School: good for learning Hamlet (as played by David Tennant, pictured) and times tables; not so good for money management ALASTAIR MUIR/REX/SHUTTERSTOCKWhat were you taught when you were at school? My clearest memories are of Hamlet, the times tables and the German word for bra — Büstenhalter. I don’t think my memory is playing tricks on me when I say I learnt nothing about money at school in the 1970s and 1980s. I am not alone.
Do you have £1,667 a month to spare? Probably not. But this is how much you would have to put away every month to use up this year’s full tax-free Isa allowance of £20,000. The tiny minority who do have this sort of cash to hand will find their finances in fine fettle in the future. You could become an Isa millionaire in just under 25 years if you used the full allowance each year, according to the investment firm Fidelity International.
The senior bankers who brought Britain to the edge of financial collapse will enjoy pension nest eggs totalling more than £100million. The biggest winners are receiving – or will receive when they retire – gold-plated pensions worth at least £300,000 a year, with one landing a massive £1.4million. By comparison, the average private sector worker does not even have a company pension. The basic state pension is worth a maximum of just £5,600 a year.
Muck Rack makes it simple to find people, tweets, or articles that mention any name, keyword, company, hashtag etc. We've compiled this guide to help you make the most of your search.
Selecting a term
Start searching tweets, articles from media outlets, articles mentioned in tweets, journalists'
names, titles and bios with some suggested searches:
Companies or Topics (e.g. iPhone, Microsoft)
Phrases (e.g. "cloud computing") — use quotes to keep the terms together
Twitter handles (e.g. @username) — returns those who have mentioned or replied to
Names (e.g. "David Pogue")
Hashtags (e.g. #sxsw, #london2012)
Bio details (e.g. vegan, Olympics, father)
Muck Rack's Advanced Search allows for many boolean operators.
Find results that mention multiple specified terms, use AND or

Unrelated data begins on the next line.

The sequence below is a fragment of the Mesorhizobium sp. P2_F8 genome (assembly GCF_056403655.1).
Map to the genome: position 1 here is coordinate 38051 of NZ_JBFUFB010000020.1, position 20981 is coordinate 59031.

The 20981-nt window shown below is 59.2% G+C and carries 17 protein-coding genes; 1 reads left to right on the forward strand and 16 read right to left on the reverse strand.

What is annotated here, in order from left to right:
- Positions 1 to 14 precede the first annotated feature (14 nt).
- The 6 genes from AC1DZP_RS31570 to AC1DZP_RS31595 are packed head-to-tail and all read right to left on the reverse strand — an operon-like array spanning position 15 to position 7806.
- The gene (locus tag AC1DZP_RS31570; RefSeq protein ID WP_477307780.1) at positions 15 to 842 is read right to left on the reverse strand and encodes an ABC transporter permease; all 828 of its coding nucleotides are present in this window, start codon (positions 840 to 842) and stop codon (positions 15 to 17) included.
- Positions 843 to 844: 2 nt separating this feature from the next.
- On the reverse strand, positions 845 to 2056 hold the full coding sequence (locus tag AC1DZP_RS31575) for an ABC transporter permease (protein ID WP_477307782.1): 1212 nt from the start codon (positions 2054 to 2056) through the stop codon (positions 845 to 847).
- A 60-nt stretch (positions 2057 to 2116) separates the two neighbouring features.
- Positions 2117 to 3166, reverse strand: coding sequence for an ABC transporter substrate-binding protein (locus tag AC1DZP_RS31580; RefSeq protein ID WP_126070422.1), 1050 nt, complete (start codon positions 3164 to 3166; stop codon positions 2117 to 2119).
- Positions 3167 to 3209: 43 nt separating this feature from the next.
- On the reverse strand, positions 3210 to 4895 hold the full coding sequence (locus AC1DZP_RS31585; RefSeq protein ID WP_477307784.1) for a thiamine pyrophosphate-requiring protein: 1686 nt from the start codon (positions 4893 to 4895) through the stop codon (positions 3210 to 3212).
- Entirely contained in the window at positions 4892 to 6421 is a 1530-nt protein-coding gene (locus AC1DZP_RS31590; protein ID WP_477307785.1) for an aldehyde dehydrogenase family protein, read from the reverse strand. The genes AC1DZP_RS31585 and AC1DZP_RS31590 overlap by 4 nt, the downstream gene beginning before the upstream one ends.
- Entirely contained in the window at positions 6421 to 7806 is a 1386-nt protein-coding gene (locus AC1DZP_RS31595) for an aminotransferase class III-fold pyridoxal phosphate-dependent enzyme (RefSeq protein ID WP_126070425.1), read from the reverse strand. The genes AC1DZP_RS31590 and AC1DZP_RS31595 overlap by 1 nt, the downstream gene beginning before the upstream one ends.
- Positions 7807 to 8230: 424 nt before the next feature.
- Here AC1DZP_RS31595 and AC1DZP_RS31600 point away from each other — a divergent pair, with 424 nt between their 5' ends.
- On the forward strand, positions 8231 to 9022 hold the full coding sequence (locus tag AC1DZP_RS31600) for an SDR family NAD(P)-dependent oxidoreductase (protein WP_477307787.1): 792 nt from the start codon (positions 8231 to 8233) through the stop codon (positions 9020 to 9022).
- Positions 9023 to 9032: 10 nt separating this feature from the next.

+. For example, ensure each result contains both Elon Musk and Mark Zuckerberg by
searching Obama AND Romney or Obama + Romney.
Use the operators OR or , to broaden your search when you'd like either of
multiple terms to appear in results. (This is the default behavior of our search when no operators
are used.) For example, search for democrat OR republican to find results that refer to
Democrats and/or Republicans.
Use NOT or - to subtract results from your search. For
example, searching Disney will yield results about the Walt Disney Company as well as Walt Disney
World Resort. To exclude mentions of Disney World, search for Disney -World or Disney
When using one of these operators with a phrase, enclose it in quotation marks. For example, you can
find results about smartphones excluding Apple's iPhone 4S by searching smartphone -"iPhone
Exact case matching or punctuation
If you're searching for a brand name or keyword that relies on specific punctuation marks or capitalization, you can
find results that match your exact query by adding matchcase: before the keyword you're searching for, like matchcase:E*TRADE .
Use parentheses to separate multiple
boolean phrases. For example, to find journalists talking about having fun in Disney World or
Disneyland, search for ("disney world" OR disneyland) AND fun.
An asterisk can be used to search for any variation of a root word truncated by the asterisk. For example, searching for admin* will return results for administrator, administration, administer, administered, etc.
A near operator is an AND operator where you can control the distance between the words. You can vary the distance the near operation uses by adding a forward slash and number (between 0-99) such as strawberries NEAR/10 "whipped cream", which means the strawberries must exist within 10 words of "whipped cream".